The secrets, lies and many half siblings of an L.A. writer’s not-so-’Normal Family’
On the Shelf
Normal Family: On Truth, Love, and How I Met My 35 Siblings
By Chrysta Bilton
Little, Brown: 288 pages, $29
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Chrysta Bilton’s memoir, “Normal Family,” is ironically titled. It’s also been a long time coming. Now 37, Bilton first set out to write about her unconventional clan back when she was a teenager, but at that point she didn’t even know the half of it.
Here’s what Bilton did know: Her mother, Debra, was an “incredibly original” character — pals with Warren Beatty, she worked as presidential candidate Ross Perot’s “civil rights coordinator.” Most notably however, she’d had two children, Chrysta and Kaitlyn, in the 1980s as a single, gay woman. She also had a penchant for pyramid schemes and was averse to many basics of parenting; she ricocheted in and out of relationships, bouncing the trio around Southern California as her addictions dragged her down.
The girls’ father, Jeffrey Harrison, was not about to come to their rescue. A sperm donor, he was in and out of their lives. His parents were well off but he had skipped college to study Transcendental Meditation and he floated through life without a plan, increasingly spouting wild conspiracy theories. A former Playgirl centerfold, he too battled addiction as well as depression.
And so, while Debra was in rehab and the sisters camped out in an abandoned office, the teenage Chrysta — also in a relationship with a volatile rich boy — began writing a screenplay about the instability that surrounded her.
It was the first of many attempts across two decades to tell her story, always shelved because ultimately she knew it was incomplete. “I had a lot of healing to do first,” she explains during a recent video conversation from her home in Los Angeles. “I didn’t have enough distance to have a healthy perspective — I had to work through a lot of resentment so the book wasn’t just filled with that. There was a lot of joy and happiness in our life as well as dysfunction.”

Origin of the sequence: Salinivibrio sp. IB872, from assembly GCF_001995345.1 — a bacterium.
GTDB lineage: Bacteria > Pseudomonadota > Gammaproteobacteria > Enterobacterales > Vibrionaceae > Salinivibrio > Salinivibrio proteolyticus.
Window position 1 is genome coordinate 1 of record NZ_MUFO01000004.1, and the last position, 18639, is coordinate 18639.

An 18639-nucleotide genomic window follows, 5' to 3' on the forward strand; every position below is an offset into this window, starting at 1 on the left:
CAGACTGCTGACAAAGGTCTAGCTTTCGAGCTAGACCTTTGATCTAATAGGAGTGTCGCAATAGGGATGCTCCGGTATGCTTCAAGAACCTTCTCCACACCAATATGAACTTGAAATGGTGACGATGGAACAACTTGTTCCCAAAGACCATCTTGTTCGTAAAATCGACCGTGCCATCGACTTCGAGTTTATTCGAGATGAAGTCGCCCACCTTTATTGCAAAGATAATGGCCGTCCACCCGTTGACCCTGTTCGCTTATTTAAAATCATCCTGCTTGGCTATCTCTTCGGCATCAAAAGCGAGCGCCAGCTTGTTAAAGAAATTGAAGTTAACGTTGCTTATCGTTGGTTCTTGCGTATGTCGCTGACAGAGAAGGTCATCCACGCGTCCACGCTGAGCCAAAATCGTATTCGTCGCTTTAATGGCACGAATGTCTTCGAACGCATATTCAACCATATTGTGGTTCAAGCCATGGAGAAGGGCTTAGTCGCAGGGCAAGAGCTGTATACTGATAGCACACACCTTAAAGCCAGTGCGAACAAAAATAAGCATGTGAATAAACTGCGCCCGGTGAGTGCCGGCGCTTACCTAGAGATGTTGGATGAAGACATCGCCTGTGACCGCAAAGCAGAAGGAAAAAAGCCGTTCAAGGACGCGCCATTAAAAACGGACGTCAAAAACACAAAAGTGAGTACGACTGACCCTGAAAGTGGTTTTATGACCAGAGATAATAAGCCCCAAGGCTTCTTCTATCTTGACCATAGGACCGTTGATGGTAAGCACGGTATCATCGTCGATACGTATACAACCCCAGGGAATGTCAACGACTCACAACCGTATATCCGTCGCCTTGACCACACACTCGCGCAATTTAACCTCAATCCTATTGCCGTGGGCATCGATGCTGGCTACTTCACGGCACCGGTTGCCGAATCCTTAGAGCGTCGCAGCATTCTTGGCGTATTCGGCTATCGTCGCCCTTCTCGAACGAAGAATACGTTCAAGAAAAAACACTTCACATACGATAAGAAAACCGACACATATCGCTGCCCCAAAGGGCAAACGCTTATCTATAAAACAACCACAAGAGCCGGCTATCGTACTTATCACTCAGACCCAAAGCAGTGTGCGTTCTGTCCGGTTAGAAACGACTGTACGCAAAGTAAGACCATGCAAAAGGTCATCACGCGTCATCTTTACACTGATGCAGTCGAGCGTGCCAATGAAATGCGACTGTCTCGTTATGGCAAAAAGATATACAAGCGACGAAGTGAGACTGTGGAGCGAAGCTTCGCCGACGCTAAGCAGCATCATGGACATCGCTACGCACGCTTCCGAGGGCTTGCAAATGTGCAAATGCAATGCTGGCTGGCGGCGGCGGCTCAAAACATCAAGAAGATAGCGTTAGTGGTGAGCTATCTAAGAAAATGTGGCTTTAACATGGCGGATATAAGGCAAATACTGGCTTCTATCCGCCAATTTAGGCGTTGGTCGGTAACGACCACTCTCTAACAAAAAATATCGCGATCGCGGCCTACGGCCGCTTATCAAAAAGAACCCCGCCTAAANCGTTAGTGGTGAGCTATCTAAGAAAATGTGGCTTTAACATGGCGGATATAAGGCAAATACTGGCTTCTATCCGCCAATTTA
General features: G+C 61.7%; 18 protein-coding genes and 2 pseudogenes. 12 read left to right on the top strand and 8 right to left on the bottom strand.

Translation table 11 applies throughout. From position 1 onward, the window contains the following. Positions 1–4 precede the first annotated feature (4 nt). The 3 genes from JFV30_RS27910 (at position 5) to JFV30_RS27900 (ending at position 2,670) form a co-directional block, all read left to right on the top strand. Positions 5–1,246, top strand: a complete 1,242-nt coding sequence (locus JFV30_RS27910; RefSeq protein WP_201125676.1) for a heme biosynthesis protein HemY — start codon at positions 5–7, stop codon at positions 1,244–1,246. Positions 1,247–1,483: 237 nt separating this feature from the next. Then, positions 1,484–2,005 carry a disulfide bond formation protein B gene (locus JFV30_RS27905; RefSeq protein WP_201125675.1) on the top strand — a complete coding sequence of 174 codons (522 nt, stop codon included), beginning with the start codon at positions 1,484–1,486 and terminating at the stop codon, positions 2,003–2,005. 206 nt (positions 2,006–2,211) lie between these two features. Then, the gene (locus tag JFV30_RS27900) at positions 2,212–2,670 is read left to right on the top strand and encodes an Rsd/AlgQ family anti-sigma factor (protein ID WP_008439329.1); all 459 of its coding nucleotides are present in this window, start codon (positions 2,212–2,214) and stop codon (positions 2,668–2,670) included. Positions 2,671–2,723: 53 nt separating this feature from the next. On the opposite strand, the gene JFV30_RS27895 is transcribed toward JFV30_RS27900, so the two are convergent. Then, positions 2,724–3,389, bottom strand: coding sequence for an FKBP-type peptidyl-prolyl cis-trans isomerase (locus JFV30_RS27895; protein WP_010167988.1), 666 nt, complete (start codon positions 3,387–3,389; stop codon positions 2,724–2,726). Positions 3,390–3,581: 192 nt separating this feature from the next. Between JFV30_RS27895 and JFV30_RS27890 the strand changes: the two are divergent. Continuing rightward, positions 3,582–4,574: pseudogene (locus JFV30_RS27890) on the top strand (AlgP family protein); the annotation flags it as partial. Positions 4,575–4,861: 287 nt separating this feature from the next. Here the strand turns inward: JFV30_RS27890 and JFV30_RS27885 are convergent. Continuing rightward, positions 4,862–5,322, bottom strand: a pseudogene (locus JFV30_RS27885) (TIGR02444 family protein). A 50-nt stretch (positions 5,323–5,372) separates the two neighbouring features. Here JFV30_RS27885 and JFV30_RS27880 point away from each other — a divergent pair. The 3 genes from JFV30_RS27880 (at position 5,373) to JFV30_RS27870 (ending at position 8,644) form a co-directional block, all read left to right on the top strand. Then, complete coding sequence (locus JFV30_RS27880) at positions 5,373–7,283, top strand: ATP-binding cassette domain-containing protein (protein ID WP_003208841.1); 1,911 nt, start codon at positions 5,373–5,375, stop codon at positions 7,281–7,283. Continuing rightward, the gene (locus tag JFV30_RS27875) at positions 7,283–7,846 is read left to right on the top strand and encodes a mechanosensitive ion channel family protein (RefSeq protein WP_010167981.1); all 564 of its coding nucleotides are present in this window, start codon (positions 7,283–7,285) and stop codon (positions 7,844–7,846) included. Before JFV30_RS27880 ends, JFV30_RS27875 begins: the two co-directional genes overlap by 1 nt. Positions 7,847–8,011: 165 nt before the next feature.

She also knew she didn’t have the whole story. To begin with, her mother had “a precarious relationship with the truth.” Who knows if she really slept on the Sphinx in Egypt, marched with Angela Davis while at UCLA or introduced Tina Turner to Buddhism? Debra had never fully explained their past or their present. And then there was Bilton’s father, not so much an unreliable narrator as a narrative black hole.
Bilton’s perspective tilted dramatically after a 2007 New York Times article revealed that Harrison had also been an anonymous sperm donor for untold others — something Harrison had promised Bilton’s mother he’d never do — leaving Bilton with a growing raft of half-siblings.
Stunned, Bilton rejected efforts by newfound family members to connect. “I’d had so many different types of families already,” she says. “I wanted nothing to do with one more sibling, let alone possibly dozens. It gave me a giant panic attack.”
She wasn’t ready to share her life — not with new siblings or with readers, not after having lived a life of secrets. Bilton had spent her adolescence filled with shame — of having a lesbian mother and not much of a father, of hiding under a table while their landlord knocked and shouted about evicting them.
“Through college and even after that, my closest friends didn’t know a truthful thing about me,” she says. “It was a sad, lonely existence.”